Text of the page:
• Whingeing/Whining – the passive version on the protesting tantrum.  It involves sultking, nagging and complaining.
  • Helplessness is the frustrated meltdown when children have failed at something and are giving up, perhaps throwing items around the room, declaring that they, the task or their teachers are ‘stupid’ or that they will never be able to do it
  • Social meltdown:

★ reactive aggression: bossing others, refusing to share or take turns, name-calling, aggression, bullying, exclusion out of anger in response to a perceived trespass (out of control of feelings, particularly anger)

★ proactive aggression: enacting an impulse to hurt someone because they can (out of control of impulses)

  • Uncooperativeness: not being able to overcome their distaste for a reasonable directive.

Supporting children to regain control

  • Time in: Bring children in close.

When we are upset as adults we often look to find that one person that can help us to see perspective.  When babies are upset we instinctively bring them in close to calm them but often for older children we send them away “to sort themselves out!”  Time to rethink this.  Time In can take a variety of forms:

  • Cuddles
  • Sit beside them on a couch
  • Hold their hand as you walk around together
  • Have them accompany you as you go about doing whatever you were doing
  • For older children, it could be an acknowledgement: “You look like you’re having a tough time. Anything I can do?” Or “Some days it’s not easy being you.”

If a child has been hurt soothe the target first and then use Time in with the perpetrator. Reminding them “I wouldn’t let them hurt you, and I can’t let you hurt them.  So I need you to stay with me until I know you’re feeling better and everyone can be safe.”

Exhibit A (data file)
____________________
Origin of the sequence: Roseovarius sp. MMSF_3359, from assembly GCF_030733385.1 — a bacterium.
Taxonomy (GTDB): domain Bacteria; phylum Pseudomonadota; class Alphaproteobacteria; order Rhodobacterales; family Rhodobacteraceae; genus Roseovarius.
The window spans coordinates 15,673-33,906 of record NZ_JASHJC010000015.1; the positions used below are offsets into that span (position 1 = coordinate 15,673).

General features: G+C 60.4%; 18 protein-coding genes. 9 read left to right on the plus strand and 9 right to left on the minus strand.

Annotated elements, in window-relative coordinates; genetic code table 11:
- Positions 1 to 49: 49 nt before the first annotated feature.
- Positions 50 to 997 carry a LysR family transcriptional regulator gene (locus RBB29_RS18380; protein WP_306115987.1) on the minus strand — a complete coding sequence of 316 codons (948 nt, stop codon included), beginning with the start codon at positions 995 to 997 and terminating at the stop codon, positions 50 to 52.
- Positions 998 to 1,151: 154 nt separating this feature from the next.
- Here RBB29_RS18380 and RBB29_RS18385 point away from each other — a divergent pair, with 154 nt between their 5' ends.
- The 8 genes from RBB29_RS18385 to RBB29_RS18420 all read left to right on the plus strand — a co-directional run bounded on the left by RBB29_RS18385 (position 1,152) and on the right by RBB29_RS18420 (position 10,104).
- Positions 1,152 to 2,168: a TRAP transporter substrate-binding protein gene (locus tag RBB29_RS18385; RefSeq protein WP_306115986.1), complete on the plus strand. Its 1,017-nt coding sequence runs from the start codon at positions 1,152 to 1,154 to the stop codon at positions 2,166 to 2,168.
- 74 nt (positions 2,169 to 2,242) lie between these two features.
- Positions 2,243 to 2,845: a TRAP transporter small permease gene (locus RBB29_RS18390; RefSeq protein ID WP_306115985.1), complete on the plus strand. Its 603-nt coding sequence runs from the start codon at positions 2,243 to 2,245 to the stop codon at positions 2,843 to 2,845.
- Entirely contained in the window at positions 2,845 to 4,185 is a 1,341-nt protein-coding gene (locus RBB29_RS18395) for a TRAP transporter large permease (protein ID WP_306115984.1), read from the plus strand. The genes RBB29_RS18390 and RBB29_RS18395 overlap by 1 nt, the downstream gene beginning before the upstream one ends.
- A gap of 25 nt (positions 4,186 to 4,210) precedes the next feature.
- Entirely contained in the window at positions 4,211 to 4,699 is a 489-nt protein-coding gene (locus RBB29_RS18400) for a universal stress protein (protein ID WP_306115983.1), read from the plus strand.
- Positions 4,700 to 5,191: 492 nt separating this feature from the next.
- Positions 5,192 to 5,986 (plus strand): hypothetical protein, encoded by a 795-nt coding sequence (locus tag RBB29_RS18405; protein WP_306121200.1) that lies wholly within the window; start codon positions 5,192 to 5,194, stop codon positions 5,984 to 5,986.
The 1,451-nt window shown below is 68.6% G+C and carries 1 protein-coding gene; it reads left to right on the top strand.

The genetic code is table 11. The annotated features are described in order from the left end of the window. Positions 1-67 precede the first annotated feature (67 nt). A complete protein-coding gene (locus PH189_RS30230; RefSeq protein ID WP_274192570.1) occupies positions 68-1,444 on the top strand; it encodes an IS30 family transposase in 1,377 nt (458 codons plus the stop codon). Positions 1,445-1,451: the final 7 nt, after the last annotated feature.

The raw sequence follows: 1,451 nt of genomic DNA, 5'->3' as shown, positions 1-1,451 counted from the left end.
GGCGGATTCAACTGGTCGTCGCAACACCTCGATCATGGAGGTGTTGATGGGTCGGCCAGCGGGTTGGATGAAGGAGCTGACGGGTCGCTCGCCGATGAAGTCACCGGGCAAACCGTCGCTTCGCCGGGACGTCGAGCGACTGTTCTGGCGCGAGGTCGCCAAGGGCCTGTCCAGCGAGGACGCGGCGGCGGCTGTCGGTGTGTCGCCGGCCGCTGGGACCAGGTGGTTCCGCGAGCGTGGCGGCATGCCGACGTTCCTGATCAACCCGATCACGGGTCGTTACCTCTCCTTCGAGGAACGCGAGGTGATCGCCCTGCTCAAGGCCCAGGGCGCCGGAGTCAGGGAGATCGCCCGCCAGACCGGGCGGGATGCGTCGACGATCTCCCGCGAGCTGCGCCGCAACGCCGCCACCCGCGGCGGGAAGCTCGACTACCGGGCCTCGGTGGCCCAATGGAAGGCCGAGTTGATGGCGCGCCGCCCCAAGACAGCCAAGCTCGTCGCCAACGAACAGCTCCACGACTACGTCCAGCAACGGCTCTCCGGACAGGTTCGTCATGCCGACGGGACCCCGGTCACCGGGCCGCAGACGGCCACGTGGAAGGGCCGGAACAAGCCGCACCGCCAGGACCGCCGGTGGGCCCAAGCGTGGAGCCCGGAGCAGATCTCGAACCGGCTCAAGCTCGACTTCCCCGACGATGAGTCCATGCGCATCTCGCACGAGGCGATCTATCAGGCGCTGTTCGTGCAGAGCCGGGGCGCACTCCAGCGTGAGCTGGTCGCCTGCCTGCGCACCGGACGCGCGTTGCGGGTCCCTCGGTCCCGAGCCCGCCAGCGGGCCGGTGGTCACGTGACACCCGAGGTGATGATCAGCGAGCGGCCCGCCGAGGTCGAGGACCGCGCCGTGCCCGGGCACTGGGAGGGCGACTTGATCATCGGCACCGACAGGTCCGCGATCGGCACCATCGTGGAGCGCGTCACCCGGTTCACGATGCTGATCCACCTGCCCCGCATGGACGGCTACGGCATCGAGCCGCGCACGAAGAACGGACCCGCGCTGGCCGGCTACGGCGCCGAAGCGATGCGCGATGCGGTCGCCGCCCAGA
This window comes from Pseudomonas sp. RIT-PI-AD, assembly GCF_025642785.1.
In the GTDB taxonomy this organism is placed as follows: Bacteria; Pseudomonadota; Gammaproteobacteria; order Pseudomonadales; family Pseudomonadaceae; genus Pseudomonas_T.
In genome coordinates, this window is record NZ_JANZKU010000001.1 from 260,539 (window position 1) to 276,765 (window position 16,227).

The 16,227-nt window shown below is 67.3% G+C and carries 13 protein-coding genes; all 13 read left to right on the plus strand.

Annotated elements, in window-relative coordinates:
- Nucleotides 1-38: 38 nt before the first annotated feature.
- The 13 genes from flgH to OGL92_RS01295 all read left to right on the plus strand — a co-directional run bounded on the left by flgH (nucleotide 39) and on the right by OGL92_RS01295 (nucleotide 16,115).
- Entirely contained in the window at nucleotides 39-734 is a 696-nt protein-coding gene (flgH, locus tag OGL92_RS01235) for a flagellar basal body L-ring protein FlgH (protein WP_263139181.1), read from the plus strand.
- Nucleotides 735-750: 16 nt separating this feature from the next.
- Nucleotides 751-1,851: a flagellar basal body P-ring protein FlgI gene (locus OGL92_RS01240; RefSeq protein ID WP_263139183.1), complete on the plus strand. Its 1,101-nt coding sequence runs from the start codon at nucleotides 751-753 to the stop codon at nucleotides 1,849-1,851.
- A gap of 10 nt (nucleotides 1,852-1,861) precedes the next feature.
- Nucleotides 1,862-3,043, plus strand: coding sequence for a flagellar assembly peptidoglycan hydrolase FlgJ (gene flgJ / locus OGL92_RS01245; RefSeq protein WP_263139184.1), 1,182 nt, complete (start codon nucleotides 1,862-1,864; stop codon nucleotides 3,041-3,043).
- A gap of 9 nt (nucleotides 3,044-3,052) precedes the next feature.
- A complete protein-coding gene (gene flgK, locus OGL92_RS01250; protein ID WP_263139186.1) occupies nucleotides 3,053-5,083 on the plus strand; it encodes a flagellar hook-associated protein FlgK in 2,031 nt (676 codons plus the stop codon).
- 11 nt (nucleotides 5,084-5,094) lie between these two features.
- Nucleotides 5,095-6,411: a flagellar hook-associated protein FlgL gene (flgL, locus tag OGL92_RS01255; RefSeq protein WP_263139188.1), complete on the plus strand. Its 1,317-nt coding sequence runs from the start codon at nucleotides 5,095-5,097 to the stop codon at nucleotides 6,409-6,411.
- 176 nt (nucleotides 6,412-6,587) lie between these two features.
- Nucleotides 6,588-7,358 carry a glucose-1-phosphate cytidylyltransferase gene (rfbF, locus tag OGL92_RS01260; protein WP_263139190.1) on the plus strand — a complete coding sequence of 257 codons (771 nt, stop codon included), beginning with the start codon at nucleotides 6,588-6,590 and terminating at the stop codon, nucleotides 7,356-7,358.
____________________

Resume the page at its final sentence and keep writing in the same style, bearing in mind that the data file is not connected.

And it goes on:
• Time away: Sanctuary.

Think about the methods you use to calm yourself down: music, watching some TV, out for a walk, having a rest.  Have you ever tried sitting on a chair in the corner facing the wall? Time to rethink this approach.  Time away recognises that sometimes people get overwhelmed by their feelings.  It’s not ok for them to inflict their feelings onto others so they need some space to do something that soothes them.  A couple of examples of a ‘chill space’ or ‘cosy den’:

  • Bean bags and blankets in the corner of the room with special books to look at
  • A cardboard box with an MP3 player for favourite music
  • A special spot that overlooks the back yard
  • Set up a comfy space beside a fish tank.
  • Really think about the children in care at what works to soothe them.  With the older children get them to help design and set up the area.

 

Taken from “Young Children’s Behaviour: Guidance Approaches for Early Childhood Educators”, Dr Louise Porter, 2016

 

Appendix two: Principles for Delivering Feedback

When you want children to develop a healthy self-esteem, acknowledge and celebrate (but do not praise) their efforts and successes.

 

PRAISE ACKNOWLEDGMENT
·         Approves of work that meets adults’ standards

·         Judges children or their efforts.

·         Prescribes what children must do to earn our respect.

·         Is delivered in public as a way to manipulate others into copying a praised child

·         Invites children to evaluate their own efforts.

·         Gives our opinion